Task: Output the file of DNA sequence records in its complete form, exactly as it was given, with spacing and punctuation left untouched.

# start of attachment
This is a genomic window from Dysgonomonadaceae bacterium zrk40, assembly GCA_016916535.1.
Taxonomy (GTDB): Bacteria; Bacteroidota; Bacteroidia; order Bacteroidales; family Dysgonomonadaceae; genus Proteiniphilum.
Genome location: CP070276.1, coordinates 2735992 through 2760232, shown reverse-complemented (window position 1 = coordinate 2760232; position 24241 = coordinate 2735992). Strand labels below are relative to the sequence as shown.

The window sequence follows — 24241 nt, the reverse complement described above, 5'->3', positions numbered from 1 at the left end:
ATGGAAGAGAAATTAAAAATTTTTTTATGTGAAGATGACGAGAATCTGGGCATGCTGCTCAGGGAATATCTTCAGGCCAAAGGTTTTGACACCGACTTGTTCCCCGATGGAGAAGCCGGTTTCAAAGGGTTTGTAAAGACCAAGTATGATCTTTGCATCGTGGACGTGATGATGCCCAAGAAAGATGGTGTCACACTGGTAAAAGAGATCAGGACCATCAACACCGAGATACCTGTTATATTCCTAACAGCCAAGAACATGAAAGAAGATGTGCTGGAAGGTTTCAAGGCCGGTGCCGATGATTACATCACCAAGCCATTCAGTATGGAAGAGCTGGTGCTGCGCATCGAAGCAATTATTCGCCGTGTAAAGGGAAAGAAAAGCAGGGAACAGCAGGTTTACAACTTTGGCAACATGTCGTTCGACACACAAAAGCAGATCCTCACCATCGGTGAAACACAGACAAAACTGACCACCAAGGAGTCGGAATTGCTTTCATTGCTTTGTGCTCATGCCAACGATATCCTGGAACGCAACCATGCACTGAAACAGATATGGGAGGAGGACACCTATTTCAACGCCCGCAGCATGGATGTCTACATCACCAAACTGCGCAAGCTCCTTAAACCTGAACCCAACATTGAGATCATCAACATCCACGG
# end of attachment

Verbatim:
This is a genomic window from Dysgonomonadaceae bacterium zrk40, assembly GCA_016916535.1.
Taxonomy (GTDB): Bacteria; Bacteroidota; Bacteroidia; order Bacteroidales; family Dysgonomonadaceae; genus Proteiniphilum.
Genome location: CP070276.1, coordinates 2735992 through 2760232, shown reverse-complemented (window position 1 = coordinate 2760232; position 24241 = coordinate 2735992). Strand labels below are relative to the sequence as shown.

The window sequence follows — 24241 nt, the reverse complement described above, 5'->3', positions numbered from 1 at the left end:
ATGGAAGAGAAATTAAAAATTTTTTTATGTGAAGATGACGAGAATCTGGGCATGCTGCTCAGGGAATATCTTCAGGCCAAAGGTTTTGACACCGACTTGTTCCCCGATGGAGAAGCCGGTTTCAAAGGGTTTGTAAAGACCAAGTATGATCTTTGCATCGTGGACGTGATGATGCCCAAGAAAGATGGTGTCACACTGGTAAAAGAGATCAGGACCATCAACACCGAGATACCTGTTATATTCCTAACAGCCAAGAACATGAAAGAAGATGTGCTGGAAGGTTTCAAGGCCGGTGCCGATGATTACATCACCAAGCCATTCAGTATGGAAGAGCTGGTGCTGCGCATCGAAGCAATTATTCGCCGTGTAAAGGGAAAGAAAAGCAGGGAACAGCAGGTTTACAACTTTGGCAACATGTCGTTCGACACACAAAAGCAGATCCTCACCATCGGTGAAACACAGACAAAACTGACCACCAAGGAGTCGGAATTGCTTTCATTGCTTTGTGCTCATGCCAACGATATCCTGGAACGCAACCATGCACTGAAACAGATATGGGAGGAGGACACCTATTTCAACGCCCGCAGCATGGATGTCTACATCACCAAACTGCGCAAGCTCCTTAAACCTGAACCCAACATTGAGATCATCAACATCCACGG